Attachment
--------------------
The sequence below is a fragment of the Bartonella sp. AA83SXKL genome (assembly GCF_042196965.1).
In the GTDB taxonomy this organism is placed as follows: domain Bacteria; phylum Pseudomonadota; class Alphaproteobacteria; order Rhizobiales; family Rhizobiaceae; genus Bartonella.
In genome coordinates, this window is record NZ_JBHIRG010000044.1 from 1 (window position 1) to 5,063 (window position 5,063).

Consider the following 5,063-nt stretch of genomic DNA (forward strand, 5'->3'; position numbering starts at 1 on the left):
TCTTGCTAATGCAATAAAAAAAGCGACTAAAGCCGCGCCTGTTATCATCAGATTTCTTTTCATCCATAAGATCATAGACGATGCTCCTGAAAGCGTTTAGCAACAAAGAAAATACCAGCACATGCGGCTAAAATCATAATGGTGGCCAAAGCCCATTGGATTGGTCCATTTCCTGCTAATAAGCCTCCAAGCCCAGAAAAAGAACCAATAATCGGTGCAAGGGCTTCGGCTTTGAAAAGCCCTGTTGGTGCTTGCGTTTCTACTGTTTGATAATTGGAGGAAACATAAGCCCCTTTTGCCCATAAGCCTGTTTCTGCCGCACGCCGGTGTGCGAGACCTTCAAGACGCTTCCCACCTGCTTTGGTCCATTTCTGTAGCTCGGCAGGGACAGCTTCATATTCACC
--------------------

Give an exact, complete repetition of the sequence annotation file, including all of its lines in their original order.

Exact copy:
The sequence below is a fragment of the Bartonella sp. AA83SXKL genome (assembly GCF_042196965.1).
In the GTDB taxonomy this organism is placed as follows: domain Bacteria; phylum Pseudomonadota; class Alphaproteobacteria; order Rhizobiales; family Rhizobiaceae; genus Bartonella.
In genome coordinates, this window is record NZ_JBHIRG010000044.1 from 1 (window position 1) to 5,063 (window position 5,063).

Consider the following 5,063-nt stretch of genomic DNA (forward strand, 5'->3'; position numbering starts at 1 on the left):
TCTTGCTAATGCAATAAAAAAAGCGACTAAAGCCGCGCCTGTTATCATCAGATTTCTTTTCATCCATAAGATCATAGACGATGCTCCTGAAAGCGTTTAGCAACAAAGAAAATACCAGCACATGCGGCTAAAATCATAATGGTGGCCAAAGCCCATTGGATTGGTCCATTTCCTGCTAATAAGCCTCCAAGCCCAGAAAAAGAACCAATAATCGGTGCAAGGGCTTCGGCTTTGAAAAGCCCTGTTGGTGCTTGCGTTTCTACTGTTTGATAATTGGAGGAAACATAAGCCCCTTTTGCCCATAAGCCTGTTTCTGCCGCACGCCGGTGTGCGAGACCTTCAAGACGCTTCCCACCTGCTTTGGTCCATTTCTGTAGCTCGGCAGGGACAGCTTCATATTCACC